Teachers unions in Maine say they’ve generally felt respected and listened to as schools pull together their fall plans — and fall contingency plans — for education in the age of COVID-19.

But with so many of those plans still up in the air and the new school year rapidly approaching, some also worry that safety could be compromised in the rush to move forward.

“At least we’ve been at the table, which I know is better off than many of the situations down South,” said Dennis Boyd, choir director for the Oxford Hills middle and high schools and chief negotiator for the school system’s union. “But we are three weeks out and we have some big questions to answer right now.”

For teachers struggling to prepare for a new school year, figure out how to teach during a pandemic and keep themselves, their families and their students safe, it’s a stressful time.

“Teachers are terrified right now,” Boyd said. “But at the same time, we’re trying to figure out how to make it work.”

In Maine, school systems each have their own teachers unions, typically representing teachers, teaching assistants and other education professionals. The Maine Education Association is the overarching, statewide union, with about 24,000 members. Not all public school teachers in Maine are part of a union, but most are.


Grace Leavitt, president of the MEA, said the unions have one priority right now: safety.

“For students, for educators and for our communities,” she said.

In many school systems, unions or union members have been involved in discussions about the new school year. Teachers have been part of planning committees or have worked with school leaders on policies and strategies for education during COVID-19.

“I would say in many places, in most places, they do. So that’s great,” Leavitt said. “In some places, it’s been problematic.”

In those places, she said, “Maybe rather than being part of developing the plan, maybe they’ve been handed a plan to react to.”

“Where (collaboration) has happened, things seem to be going smoothly. Where it has not, we’ll just keep kind of working at it, so we can be sure all bases are covered,” she said.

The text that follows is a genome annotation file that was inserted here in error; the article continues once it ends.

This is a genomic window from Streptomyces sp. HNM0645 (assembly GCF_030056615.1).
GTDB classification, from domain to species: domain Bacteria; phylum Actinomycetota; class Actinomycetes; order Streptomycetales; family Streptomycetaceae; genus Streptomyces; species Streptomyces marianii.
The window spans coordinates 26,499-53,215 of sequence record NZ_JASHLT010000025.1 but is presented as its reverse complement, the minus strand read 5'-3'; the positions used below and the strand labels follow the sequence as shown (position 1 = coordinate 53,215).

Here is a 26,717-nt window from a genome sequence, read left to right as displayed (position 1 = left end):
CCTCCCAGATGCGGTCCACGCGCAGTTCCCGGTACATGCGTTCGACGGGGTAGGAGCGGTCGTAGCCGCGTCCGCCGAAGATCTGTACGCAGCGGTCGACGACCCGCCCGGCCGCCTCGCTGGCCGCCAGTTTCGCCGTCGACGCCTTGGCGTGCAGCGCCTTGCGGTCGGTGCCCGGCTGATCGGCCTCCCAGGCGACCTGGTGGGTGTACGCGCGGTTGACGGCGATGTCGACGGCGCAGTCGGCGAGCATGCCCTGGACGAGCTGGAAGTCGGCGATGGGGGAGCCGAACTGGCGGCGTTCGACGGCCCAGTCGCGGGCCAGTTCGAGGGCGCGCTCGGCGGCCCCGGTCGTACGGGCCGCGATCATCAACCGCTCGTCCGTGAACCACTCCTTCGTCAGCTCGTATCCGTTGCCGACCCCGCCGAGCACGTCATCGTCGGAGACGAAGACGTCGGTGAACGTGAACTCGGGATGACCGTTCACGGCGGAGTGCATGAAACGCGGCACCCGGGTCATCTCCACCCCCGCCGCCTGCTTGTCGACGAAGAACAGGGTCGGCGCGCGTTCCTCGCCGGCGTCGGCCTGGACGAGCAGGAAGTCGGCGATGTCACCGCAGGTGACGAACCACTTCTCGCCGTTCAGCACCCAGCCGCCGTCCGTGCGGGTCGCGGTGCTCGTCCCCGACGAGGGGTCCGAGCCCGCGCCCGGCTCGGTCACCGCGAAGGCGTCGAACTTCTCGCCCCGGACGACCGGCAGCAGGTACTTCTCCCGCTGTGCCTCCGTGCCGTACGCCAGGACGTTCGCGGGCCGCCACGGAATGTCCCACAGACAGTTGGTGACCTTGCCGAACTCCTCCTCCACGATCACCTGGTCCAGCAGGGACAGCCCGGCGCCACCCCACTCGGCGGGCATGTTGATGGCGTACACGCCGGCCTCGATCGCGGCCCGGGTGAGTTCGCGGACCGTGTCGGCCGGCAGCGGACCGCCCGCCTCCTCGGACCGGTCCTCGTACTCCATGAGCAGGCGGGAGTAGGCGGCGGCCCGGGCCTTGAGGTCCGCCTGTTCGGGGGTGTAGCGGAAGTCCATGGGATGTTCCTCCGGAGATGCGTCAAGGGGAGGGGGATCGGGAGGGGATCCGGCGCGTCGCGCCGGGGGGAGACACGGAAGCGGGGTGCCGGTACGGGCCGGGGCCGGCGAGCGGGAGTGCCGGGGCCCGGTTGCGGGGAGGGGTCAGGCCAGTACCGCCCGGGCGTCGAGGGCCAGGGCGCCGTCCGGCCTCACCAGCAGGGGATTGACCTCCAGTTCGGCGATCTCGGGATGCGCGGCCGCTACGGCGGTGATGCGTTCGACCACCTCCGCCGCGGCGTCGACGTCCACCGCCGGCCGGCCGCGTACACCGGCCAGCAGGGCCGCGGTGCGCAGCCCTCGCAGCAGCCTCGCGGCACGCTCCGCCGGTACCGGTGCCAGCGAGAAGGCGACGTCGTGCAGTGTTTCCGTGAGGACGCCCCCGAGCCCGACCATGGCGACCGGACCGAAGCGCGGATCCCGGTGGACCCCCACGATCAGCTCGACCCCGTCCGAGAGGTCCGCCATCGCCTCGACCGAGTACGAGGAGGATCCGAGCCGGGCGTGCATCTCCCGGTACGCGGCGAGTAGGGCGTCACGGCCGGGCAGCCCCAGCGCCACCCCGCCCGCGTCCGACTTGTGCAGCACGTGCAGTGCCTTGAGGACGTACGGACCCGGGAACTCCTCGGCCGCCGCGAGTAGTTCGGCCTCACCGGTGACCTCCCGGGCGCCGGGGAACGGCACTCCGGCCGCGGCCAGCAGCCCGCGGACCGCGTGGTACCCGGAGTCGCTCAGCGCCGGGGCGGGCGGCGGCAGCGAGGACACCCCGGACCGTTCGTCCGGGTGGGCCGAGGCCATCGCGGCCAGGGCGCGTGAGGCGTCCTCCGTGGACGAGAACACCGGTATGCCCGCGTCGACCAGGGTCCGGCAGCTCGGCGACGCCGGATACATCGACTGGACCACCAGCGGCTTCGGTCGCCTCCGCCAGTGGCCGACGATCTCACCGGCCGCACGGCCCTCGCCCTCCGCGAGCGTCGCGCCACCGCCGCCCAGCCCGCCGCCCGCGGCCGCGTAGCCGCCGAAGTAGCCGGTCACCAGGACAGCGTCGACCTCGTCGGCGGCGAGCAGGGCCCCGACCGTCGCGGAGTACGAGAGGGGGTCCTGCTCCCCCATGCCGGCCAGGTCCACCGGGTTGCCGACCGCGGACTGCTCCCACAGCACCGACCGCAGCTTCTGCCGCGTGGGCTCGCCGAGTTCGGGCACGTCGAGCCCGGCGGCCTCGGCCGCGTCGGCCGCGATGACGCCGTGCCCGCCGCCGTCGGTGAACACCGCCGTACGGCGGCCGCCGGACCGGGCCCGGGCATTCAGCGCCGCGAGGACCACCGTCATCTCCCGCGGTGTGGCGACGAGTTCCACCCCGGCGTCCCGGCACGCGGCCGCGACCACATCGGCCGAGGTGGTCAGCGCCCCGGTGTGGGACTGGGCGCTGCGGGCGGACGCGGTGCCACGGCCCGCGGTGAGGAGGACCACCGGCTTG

But even when teachers have been part of planning, there remain hurdles: transportation, ventilation, social distancing in classrooms, getting and keeping a large enough supply of personal protective equipment and cleaning supplies. How does a school get all the nurses, bus drivers and substitutes they’ll need when those workers were already in short supply pre-pandemic? How does a school find space for basic everyday activities, like lunch?

“It’s really complex … trying to be sure they’re foreseeing everything that needs to be foreseen and planned, and being ready for it,”  Leavitt said.

Earlier this week, the Lewiston Education Association publicly objected to a Lewiston school system proposal to hold classes both in person and online this fall. Union President Allison Lytton said Thursday that school leaders have been “respectful and responsive” and “receptive to our feedback” for months as the school system has worked on ways to safely educate students. But a lot of important questions remain unanswered, particularly about in-person instruction, she said.

Allison Lytton, Lewiston Education Association president, in front of Connors Elementary School in Lewiston on Thursday afternoon. Earlier this week, the Lewiston Education Association publicly objected to a Lewiston school system proposal to hold classes both in person and online this fall. Andree Kehn/Sun Journal Buy this Photo

There are just two weeks left until staff members return and three weeks until classes start.

“How late do we push it? We’re nearing a start date when we need to be confident that we can have kids safely with us,” said Lytton, who works for the school system as a family engagement coordinator based at Connors Elementary School. “A few of us are super optimistic that everything will just work out, and that’s a subgroup of people. But with that said, I would say a strong majority of us have very real concerns.”